Hipparchia fagi

Woodland Grayling

euroButterflies

by Matt Rowlings

copyright © 2003-2016

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Photo: fagi

Isère, France, July 2006

Photo: fagi

Var, France, July 2009

Field notes and information

A widespread and often common species.

Identification & Similar species: This is one of a group of species difficult to identify owing to individual variability. The following descriptions are not fully reliable. Reference to the julien organs surrounding the genetalia is reportedly definitive, but I've not had great success with this.

Woodland grayling, H. fagi: averagely larger. Internal edge of the underside hindwing white band curved. Underside forewing white band often without significant indent.

Rock grayling, H. alycone: internal edge of the underside hindwing white band straight (but with an large indent in the middle). Underside forewing white band often with significant indent just below the apical eye spot.

Lesser rock grayling, H. genava: as rock grayling H. alcyone. I don't know of a reliable way to separate these two species.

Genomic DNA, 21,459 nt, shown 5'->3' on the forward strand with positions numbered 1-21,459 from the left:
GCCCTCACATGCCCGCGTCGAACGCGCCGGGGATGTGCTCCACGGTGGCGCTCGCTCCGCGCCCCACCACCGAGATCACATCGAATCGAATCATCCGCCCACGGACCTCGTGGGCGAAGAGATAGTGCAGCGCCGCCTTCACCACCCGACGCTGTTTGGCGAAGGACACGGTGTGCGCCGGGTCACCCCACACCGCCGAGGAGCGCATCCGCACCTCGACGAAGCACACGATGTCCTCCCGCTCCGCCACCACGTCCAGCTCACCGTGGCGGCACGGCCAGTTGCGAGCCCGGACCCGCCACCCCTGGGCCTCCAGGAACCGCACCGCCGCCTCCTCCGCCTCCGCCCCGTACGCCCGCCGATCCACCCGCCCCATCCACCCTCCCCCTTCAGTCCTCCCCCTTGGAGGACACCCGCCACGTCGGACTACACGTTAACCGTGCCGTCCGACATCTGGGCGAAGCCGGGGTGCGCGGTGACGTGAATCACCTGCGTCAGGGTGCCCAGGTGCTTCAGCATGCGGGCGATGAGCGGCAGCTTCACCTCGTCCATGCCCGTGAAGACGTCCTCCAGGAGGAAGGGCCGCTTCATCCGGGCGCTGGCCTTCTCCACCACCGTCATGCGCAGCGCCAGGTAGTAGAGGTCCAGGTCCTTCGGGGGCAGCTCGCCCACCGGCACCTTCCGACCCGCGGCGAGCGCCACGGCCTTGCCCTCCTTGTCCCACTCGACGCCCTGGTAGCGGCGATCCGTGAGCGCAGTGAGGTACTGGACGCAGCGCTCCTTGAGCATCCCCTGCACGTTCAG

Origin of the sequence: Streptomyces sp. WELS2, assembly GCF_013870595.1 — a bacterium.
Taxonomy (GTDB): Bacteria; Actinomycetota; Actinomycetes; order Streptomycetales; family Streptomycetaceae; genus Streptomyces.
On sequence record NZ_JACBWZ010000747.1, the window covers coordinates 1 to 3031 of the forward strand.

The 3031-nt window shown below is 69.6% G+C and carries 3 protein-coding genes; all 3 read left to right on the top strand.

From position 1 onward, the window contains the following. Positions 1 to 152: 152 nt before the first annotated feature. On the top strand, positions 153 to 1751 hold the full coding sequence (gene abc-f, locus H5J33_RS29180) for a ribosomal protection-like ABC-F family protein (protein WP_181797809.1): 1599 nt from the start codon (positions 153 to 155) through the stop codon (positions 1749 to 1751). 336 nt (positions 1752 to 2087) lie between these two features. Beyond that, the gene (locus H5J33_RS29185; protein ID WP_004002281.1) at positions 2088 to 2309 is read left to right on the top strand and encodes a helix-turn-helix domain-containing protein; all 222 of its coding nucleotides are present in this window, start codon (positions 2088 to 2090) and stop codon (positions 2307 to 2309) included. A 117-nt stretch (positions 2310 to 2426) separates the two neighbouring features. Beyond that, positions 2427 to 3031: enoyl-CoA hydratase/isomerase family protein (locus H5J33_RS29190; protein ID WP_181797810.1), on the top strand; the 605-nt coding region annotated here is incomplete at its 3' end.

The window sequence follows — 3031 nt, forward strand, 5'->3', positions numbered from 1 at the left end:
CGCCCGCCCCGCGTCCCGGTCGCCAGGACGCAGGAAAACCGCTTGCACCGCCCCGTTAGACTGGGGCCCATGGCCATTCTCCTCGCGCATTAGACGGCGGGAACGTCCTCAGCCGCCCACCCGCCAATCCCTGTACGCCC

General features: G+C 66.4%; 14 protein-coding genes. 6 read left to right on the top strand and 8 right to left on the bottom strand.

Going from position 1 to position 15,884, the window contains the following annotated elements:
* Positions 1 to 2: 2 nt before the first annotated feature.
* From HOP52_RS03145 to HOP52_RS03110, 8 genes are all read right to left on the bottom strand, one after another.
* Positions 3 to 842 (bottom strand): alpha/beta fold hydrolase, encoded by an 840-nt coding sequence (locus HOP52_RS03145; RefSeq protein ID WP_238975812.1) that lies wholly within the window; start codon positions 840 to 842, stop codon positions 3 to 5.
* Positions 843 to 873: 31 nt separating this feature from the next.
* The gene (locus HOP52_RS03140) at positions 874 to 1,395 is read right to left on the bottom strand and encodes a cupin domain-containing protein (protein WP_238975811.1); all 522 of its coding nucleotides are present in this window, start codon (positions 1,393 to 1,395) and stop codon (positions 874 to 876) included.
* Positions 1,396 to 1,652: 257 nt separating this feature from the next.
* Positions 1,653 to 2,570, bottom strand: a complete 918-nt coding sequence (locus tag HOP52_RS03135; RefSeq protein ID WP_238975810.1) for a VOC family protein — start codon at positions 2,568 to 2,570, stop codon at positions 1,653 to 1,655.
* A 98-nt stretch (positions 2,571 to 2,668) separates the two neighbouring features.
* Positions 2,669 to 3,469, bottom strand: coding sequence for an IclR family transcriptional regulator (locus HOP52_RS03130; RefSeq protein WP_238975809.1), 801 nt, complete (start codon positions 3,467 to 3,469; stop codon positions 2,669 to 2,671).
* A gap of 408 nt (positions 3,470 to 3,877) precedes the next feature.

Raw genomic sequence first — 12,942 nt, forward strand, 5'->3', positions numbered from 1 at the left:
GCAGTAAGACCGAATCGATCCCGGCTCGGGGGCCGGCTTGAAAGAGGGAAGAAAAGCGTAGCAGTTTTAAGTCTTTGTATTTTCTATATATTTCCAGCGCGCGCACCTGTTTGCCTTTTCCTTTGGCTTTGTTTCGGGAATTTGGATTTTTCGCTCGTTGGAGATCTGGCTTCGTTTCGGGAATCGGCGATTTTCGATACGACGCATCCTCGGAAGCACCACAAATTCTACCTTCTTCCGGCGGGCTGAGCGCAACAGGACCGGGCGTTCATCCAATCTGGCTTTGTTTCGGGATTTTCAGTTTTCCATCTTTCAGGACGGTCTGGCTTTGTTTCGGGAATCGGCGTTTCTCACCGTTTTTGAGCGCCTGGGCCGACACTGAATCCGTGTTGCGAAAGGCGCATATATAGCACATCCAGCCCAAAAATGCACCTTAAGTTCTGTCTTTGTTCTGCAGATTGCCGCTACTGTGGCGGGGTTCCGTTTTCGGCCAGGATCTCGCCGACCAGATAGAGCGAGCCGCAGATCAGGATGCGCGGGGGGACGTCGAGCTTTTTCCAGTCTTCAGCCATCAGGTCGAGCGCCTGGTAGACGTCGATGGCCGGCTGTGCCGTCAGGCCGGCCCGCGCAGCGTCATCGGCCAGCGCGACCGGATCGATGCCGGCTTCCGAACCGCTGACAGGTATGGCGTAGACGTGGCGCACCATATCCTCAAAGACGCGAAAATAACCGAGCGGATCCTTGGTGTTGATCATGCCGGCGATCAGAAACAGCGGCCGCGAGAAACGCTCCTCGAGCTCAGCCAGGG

Eastern rock grayling, H. syriaca: almost as large as the woodland grayling, H. fagi, the only other species of this group that occurs in the Balkans. The underside hindwing is very similar. The underside forewing white band is averagely much narrower and with indents.

Distribution & Flight: Pyrenean foothills of Spain, through southern France and eastwards, including Italy and the Balkans. Single brooded from June to September.

Habitat & Behaviour: Open woodland with grass. Often rests on tree trunks for shade during the hottest parts of the day.

Photo: fagi

Var, France, July 2009

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Var, France, July 2009

Photo: fagi

Pirin Mts, Bulgaria, July 2004

Photo: fagi

NW Greece, August 2008

Photo: fagi

Valle d'Aosta, Italy, July 2004

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Alpes de Haute Provence, France, July 2009

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S Greece, August 2007

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Peloppensos, Greece, June 2013

The Julien organ on the tail can be used to separate very similar Hipparchia.